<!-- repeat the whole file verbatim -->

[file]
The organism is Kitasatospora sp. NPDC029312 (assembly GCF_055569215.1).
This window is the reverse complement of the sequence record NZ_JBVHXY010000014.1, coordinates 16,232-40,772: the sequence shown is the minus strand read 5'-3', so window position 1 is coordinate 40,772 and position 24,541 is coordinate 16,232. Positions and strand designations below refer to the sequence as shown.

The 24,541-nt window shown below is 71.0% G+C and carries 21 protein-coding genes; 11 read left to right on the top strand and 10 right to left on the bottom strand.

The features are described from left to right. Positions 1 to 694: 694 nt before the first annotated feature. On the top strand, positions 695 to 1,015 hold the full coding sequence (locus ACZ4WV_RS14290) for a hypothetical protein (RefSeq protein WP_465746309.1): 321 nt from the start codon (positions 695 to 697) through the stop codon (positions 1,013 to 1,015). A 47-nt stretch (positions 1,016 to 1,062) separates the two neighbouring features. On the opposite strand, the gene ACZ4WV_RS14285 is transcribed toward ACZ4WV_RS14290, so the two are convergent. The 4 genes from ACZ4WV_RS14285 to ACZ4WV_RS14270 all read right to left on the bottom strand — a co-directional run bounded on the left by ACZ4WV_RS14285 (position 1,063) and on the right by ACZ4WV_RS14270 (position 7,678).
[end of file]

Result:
The organism is Kitasatospora sp. NPDC029312 (assembly GCF_055569215.1).
This window is the reverse complement of the sequence record NZ_JBVHXY010000014.1, coordinates 16,232-40,772: the sequence shown is the minus strand read 5'-3', so window position 1 is coordinate 40,772 and position 24,541 is coordinate 16,232. Positions and strand designations below refer to the sequence as shown.

The 24,541-nt window shown below is 71.0% G+C and carries 21 protein-coding genes; 11 read left to right on the top strand and 10 right to left on the bottom strand.

The features are described from left to right. Positions 1 to 694: 694 nt before the first annotated feature. On the top strand, positions 695 to 1,015 hold the full coding sequence (locus ACZ4WV_RS14290) for a hypothetical protein (RefSeq protein WP_465746309.1): 321 nt from the start codon (positions 695 to 697) through the stop codon (positions 1,013 to 1,015). A 47-nt stretch (positions 1,016 to 1,062) separates the two neighbouring features. On the opposite strand, the gene ACZ4WV_RS14285 is transcribed toward ACZ4WV_RS14290, so the two are convergent. The 4 genes from ACZ4WV_RS14285 to ACZ4WV_RS14270 all read right to left on the bottom strand — a co-directional run bounded on the left by ACZ4WV_RS14285 (position 1,063) and on the right by ACZ4WV_RS14270 (position 7,678).